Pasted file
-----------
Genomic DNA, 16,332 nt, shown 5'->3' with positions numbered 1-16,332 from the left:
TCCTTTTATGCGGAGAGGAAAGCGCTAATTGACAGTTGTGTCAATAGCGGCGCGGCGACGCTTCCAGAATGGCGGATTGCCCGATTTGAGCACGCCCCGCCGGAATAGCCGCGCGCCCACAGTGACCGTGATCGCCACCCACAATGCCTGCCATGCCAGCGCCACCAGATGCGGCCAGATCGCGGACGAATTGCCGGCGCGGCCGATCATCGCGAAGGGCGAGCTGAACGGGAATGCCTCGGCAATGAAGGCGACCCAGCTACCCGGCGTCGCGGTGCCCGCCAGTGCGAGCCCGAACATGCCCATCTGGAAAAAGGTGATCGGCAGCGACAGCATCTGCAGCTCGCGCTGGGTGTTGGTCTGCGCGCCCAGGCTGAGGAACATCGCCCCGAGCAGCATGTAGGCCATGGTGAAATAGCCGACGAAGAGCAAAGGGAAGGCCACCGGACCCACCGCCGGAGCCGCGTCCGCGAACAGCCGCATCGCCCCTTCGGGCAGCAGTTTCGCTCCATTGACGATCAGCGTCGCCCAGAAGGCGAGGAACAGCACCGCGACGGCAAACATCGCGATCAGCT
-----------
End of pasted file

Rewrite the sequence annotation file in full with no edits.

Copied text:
Genomic DNA, 16,332 nt, shown 5'->3' with positions numbered 1-16,332 from the left:
TCCTTTTATGCGGAGAGGAAAGCGCTAATTGACAGTTGTGTCAATAGCGGCGCGGCGACGCTTCCAGAATGGCGGATTGCCCGATTTGAGCACGCCCCGCCGGAATAGCCGCGCGCCCACAGTGACCGTGATCGCCACCCACAATGCCTGCCATGCCAGCGCCACCAGATGCGGCCAGATCGCGGACGAATTGCCGGCGCGGCCGATCATCGCGAAGGGCGAGCTGAACGGGAATGCCTCGGCAATGAAGGCGACCCAGCTACCCGGCGTCGCGGTGCCCGCCAGTGCGAGCCCGAACATGCCCATCTGGAAAAAGGTGATCGGCAGCGACAGCATCTGCAGCTCGCGCTGGGTGTTGGTCTGCGCGCCCAGGCTGAGGAACATCGCCCCGAGCAGCATGTAGGCCATGGTGAAATAGCCGACGAAGAGCAAAGGGAAGGCCACCGGACCCACCGCCGGAGCCGCGTCCGCGAACAGCCGCATCGCCCCTTCGGGCAGCAGTTTCGCTCCATTGACGATCAGCGTCGCCCAGAAGGCGAGGAACAGCACCGCGACGGCAAACATCGCGATCAGCT